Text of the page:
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Taking Possession of the Property

Taking Possession of the Property

Updated over a week ago

Taking Possession.If the property is vacant, take possession immediately after the sale – do not wait for the deed to be recorded. If the property is occupied and you got a good deal, sit tight and don’t contact the owner until after the deed is recorded. It is easy for an aggressive owner to get a sale overturned prior to the deed being mailed since all the trustee has to do is return your check. It is much harder for them to rescind, though not impossible, after you get and record the trustee’s deed.

When the property is occupied, if you have the right personality and find it easy to talk to people and make a connection, contact the occupants directly to negotiate their exit strategy. If you do not have these skills you may want to hire someone (possibly a real estate agent) or have an assistant or a spouse with those skills make the first contact.

  • Cash for keys. In almost every case a cash-for-keys agreement (C4K), also known as a relocation assistance agreement, is the most efficient way to expedite the departure of the occupants, whether owners or tenants. In a C4K, you offer a lump sum, typically one or two month’s rent, to the occupant to leave the house in good condition in a timely manner, typically two to four weeks. You can provide an incentive by offering an additional payment for early departure, per week. If an owner is reluctant to agree to C4K, point out that it is easier to rent a house with a foreclosure on their record than with an eviction on their record. If they reject the offer and attempt to drag out the process, they will owe you rent from the day you became the owner and will end up with an eviction on their record, as well as a court ordered judgment against them for the rent due if they fail to pay it. There is no question that C4K is the clear and only win-win for both investor and tenant.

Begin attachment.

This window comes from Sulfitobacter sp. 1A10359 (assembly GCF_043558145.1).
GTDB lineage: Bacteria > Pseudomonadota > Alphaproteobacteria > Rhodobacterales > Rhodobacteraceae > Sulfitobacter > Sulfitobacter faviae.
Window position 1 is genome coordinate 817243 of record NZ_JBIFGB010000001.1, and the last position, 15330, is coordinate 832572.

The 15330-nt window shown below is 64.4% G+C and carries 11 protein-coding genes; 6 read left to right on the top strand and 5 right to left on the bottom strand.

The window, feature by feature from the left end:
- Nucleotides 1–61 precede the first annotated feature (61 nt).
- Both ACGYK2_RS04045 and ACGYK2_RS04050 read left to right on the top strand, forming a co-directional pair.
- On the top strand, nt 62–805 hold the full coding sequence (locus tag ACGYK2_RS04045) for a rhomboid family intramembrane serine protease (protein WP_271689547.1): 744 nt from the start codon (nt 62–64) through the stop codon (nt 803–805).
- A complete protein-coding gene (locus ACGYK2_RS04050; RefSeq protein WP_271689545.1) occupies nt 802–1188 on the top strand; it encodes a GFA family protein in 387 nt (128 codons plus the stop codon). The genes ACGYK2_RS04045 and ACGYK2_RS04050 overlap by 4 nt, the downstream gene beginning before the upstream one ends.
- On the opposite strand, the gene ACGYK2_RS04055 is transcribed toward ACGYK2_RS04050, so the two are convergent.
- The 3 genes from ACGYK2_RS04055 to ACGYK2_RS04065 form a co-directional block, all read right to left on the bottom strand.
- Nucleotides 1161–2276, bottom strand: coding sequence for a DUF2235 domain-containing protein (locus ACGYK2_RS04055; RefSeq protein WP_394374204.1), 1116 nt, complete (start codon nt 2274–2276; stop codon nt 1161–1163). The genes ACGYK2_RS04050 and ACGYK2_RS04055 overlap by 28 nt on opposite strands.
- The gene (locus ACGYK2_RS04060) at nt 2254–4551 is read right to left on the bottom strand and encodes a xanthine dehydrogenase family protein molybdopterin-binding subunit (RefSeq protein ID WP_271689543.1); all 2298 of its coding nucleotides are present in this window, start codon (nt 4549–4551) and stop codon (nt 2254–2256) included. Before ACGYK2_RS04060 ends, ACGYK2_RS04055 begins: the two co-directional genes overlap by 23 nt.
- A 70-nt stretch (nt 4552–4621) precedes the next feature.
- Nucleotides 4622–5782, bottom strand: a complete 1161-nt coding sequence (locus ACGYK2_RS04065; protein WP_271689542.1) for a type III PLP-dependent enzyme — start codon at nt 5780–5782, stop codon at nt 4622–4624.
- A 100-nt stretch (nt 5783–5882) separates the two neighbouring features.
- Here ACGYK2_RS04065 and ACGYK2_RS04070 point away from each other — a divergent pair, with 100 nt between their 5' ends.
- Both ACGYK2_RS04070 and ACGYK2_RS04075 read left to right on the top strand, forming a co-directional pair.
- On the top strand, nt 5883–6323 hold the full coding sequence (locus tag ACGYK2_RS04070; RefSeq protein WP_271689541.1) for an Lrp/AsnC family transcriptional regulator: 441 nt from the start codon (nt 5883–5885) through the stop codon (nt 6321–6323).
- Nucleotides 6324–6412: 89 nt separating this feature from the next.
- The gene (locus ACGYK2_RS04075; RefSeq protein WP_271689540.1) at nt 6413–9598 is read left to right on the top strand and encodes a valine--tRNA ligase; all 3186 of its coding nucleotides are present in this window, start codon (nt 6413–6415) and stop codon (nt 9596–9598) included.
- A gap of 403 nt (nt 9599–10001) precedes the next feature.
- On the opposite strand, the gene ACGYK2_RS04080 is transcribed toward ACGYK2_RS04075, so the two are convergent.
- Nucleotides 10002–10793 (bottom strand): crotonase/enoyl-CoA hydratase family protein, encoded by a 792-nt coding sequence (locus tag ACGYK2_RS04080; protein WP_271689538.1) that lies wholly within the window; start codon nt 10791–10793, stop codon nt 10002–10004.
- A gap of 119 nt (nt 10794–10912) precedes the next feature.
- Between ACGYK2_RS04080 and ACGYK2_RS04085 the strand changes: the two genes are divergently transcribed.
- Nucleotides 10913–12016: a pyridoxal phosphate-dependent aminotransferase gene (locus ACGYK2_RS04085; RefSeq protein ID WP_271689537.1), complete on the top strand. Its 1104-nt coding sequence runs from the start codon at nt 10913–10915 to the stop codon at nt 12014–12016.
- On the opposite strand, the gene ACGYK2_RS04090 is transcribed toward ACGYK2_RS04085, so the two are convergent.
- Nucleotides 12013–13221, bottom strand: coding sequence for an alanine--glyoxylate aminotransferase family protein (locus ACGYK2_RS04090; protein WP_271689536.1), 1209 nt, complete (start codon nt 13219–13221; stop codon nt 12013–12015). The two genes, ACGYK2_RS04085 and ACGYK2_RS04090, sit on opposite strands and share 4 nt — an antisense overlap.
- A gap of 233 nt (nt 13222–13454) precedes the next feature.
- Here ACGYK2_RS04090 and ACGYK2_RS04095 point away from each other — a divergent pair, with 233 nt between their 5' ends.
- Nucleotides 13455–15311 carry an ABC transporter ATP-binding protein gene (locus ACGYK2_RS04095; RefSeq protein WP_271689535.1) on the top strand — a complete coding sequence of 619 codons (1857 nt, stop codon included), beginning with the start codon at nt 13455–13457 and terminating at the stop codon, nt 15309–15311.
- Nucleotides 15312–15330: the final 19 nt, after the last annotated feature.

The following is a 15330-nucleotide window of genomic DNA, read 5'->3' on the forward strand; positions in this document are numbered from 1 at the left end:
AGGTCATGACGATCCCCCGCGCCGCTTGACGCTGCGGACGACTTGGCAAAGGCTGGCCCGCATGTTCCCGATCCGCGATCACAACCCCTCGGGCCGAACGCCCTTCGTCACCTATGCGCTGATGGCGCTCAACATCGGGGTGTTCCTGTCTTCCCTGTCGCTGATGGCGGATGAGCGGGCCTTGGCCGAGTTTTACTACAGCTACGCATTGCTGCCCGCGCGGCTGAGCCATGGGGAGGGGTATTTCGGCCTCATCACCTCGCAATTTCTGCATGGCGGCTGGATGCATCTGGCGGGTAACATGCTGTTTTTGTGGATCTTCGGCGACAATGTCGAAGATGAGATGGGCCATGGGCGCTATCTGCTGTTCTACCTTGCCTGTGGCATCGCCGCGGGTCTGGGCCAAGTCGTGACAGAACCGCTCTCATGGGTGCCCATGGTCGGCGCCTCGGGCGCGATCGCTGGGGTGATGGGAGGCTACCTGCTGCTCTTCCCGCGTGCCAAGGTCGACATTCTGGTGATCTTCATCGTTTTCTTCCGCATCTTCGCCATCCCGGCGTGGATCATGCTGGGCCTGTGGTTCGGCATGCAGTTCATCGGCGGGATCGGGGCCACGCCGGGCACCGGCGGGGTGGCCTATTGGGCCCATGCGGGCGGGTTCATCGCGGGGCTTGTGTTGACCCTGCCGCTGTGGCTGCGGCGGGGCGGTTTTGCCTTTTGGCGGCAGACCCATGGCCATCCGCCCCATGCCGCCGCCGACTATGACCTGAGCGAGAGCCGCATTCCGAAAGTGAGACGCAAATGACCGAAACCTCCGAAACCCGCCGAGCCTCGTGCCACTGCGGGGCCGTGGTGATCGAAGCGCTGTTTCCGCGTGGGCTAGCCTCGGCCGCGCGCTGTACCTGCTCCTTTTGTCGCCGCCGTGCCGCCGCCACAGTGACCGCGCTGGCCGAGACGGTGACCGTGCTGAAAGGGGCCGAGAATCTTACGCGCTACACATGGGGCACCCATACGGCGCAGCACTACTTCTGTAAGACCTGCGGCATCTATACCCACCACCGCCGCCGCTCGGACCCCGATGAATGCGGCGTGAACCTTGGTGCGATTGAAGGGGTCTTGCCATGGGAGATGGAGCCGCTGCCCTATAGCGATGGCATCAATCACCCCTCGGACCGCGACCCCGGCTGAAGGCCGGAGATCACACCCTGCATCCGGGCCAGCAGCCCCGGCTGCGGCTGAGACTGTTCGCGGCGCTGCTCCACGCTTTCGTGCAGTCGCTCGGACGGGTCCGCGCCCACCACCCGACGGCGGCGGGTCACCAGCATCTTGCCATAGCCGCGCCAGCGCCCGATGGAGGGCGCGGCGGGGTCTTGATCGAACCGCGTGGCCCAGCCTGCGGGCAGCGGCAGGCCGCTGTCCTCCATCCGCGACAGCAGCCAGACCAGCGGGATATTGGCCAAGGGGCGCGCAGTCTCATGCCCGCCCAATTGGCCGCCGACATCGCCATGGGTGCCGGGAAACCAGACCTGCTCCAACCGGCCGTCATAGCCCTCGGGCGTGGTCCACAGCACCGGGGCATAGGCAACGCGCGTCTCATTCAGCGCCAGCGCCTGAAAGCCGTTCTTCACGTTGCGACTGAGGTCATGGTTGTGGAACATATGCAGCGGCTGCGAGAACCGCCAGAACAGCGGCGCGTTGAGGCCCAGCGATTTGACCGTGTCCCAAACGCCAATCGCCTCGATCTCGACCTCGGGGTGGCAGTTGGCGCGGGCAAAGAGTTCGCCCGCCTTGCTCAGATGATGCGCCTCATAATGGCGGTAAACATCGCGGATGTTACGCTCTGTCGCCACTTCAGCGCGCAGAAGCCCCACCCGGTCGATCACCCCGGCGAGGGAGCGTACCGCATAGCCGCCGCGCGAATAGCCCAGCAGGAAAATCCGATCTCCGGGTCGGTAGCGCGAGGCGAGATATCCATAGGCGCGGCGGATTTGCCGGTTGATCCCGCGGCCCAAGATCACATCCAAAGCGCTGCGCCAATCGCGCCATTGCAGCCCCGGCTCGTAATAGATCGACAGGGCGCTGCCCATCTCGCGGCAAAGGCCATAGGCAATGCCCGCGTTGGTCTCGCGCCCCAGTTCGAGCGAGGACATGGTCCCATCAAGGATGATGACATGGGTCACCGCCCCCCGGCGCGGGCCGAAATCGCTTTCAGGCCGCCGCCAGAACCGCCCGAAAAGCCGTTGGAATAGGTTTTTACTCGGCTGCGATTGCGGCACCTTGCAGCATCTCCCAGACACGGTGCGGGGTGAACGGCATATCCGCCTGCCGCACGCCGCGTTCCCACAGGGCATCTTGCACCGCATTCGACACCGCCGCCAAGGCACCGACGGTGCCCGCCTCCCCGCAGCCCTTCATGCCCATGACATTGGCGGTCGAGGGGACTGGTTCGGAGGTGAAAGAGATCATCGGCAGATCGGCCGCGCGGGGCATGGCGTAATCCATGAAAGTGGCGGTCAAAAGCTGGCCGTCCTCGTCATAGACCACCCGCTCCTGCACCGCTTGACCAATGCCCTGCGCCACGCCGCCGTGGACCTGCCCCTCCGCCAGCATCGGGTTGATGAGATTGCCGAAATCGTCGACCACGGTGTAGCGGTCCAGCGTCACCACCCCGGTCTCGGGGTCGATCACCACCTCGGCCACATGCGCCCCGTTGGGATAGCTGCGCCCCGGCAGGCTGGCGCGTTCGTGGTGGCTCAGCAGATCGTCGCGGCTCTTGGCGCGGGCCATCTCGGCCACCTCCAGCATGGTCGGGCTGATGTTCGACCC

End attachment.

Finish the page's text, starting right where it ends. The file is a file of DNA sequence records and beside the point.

• Eviction. C4K notwithstanding, start the eviction process immediately and let the occupants know the clock is ticking. Why? It’s an insurance policy to avoid losing time if they don’t follow through on their part of the agreement. (In California, the eviction process can go up to 90 days or longer.) If the timeline of the agreement goes beyond a couple of weeks, consider getting a stipulated judgment on the eviction so you can bypass the judicial timeline and move straight to filing the judgment and calling the sheriff if they don’t perform. (An unlawful detainer case ends with a judgment from the court. A stipulated judgment is one that is pre-agreed to by the parties.) Eviction laws vary by state and violating them can be costly, so it’s a good idea to use a professional eviction service for your own protection. If the owner answers the complaint and the property is under rent control, hire an attorney. The slightest mistake in evicting someone in a rent control area can be very costly in both time and money.

  • Abandoned property. Laws vary by state. In California, if the occupants left property behind, you can dispose of it if it’s worth less than $300. Otherwise you must follow a state regulated process to sell it. The proceeds from that sale can be used to offset the costs of moving and storing it, with the remainder going to the owner, or back to the state if you can’t find the owner.

  • Utilities. Do not turn off the utilities on an occupied house. Once the property is vacant, use a copy of the trustee’s deed to establish ownership and have service turned on in your name. You are not responsible for outstanding balances prior to the purchase date.

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